Along with an accelerated update, virtual reality market is recording a fundamental change on how the emerging technology is being used to change our life. The days when VR technologies only serve as a means to entertain video players have long gone, and B2B applications will be the next big thing.

Report from Goldman Sachs shows that video games only represents a third of VR software market, while the portion of retail, healthcare, engineering, military and real estate applications are on the rise. All signs show that the timing is ripe.

As a leading player in the market, HTC Vive makes strenuous efforts to be a trailblazer in the field. Here’s the most recent endeavors that the company has made into B2B sector.


HTC Vive released on October 26th an augmented-VR enhanced reading experience via homegrown VIVEPAPER technology in partnership with Condé Nast Traveler. Using a specially designed AR-enabled physical Vivepaper booklet and the VIVE™ virtual reality system (or a compatible cardboard VR viewer), users could gain access to a wide range of interactions for print content, allowing activation of 360° photos and videos, 3D models, 2D content, and audio just by touching a piece of paper.

Vivepaper is a patent pending technology that leverages Vive’s embedded front-facing camera to enable a type of AR on Vive called “video pass-through AR”. Previously, this camera had only been used for the Chaperone system to protect users from running into walls or objects during use.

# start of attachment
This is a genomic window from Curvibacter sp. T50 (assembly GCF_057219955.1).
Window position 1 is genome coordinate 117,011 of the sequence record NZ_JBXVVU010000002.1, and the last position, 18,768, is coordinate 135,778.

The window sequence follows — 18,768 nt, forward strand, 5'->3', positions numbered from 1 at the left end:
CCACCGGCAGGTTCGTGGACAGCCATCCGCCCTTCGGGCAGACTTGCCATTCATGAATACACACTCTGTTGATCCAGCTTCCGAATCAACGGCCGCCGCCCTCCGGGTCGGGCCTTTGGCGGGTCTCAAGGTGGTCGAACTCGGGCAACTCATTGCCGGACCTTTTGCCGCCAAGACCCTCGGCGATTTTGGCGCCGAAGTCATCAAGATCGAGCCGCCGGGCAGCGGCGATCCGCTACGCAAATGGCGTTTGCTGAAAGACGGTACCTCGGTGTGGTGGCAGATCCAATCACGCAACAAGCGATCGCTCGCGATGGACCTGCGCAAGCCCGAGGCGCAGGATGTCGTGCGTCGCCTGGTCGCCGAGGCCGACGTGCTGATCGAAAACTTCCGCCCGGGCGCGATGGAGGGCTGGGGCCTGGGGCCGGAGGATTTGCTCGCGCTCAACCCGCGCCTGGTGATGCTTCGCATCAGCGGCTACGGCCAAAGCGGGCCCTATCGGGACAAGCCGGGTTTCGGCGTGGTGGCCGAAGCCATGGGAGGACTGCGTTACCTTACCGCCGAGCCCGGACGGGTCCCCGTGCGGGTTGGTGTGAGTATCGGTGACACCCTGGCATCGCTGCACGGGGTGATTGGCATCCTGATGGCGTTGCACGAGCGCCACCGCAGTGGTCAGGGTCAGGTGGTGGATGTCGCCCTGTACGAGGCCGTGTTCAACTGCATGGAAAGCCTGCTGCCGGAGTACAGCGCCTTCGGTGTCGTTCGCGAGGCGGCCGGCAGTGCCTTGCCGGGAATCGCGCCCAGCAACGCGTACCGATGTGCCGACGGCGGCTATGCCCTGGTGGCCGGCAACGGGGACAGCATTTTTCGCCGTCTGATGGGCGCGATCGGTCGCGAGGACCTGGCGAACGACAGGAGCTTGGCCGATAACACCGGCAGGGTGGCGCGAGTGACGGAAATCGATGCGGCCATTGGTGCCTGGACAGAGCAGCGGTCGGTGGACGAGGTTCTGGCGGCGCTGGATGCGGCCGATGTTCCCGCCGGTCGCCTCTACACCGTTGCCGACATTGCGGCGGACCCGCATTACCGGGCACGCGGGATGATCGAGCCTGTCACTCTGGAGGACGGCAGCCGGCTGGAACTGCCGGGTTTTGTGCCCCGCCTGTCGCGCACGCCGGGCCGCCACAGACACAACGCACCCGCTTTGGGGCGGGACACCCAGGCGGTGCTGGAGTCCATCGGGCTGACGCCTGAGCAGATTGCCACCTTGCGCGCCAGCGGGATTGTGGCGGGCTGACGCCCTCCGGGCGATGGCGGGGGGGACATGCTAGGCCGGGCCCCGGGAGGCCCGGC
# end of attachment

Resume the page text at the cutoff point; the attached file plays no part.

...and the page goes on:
Vivepaper employs a hybrid AR-VR model called “Augmented Virtual Reality” (A-VR), where by users can enriched virtual experience and added realism by allowing tactile interactions with a physical object, in this case, a paper booklet. Vivepaper represents the beginning of the convergence of VR, MR, and AR on a single device.

More publishers will soon be releasing Vivepaper versions of their content, including China Daily 21st Century English Newspaper, Caixin VR and the Publishing House of Electronics Industry, according to the company.

With the technology, HTC aims to change the way readers consume, and publishers distribute content, while providing a new way for advertisers to reach audiences.


While top VR devices like HTV Vive are still too pricey for average customers, VR arcades have cropped up, allowing customers to test out the experience without spending big bucks. If people are willing to give it a try in arcades, why not hotels.

Just one day after the launch of Vivepaper, HTC is announcing another partnership with IHG, a global group with a broad portfolio of hotel brands, to provide in-room virtual reality experience.

Since October 31st, guests of three pilot hotels under IHG group will be able to try VR either in a “Vive Zone” or in their own rooms for gaming, entertainment and interaction experiences. The service will be extended to more than 100 hotels in the next year, said Alvin W. Graylin, China Regional President of Vive, HTC.

Education, And More

Education is among the first sectors where VR technology finds its application, and its intimacy with VR has been happily growing day-by-day.

“Over the past year, we have been emphasizing the importance of VR application in education because it’s the most natural way for knowledge acquisition.” HTC has partnered up with a group of education platforms such as Udacity and visual learning platform Lifelique.

“Design is another sector where we expect wider application of VR technology, we are planning to launch a product in this vertical very soon. Also, HTC worked with partners in retailing industry to provide the best immersive shopping experience.” Mr. Graylin told TechNode.

“What we are doing now is to build an ecosystem around VR hardware and contents in an attempt to further boost the development of the whole industry.” he noted.

Emma Lee (Li Xin) was TechNode's e-commerce and new retail reporter until June 2022, when she moved to Sixth Tone to cover technology and consumption. Get in touch with her via or Twitter.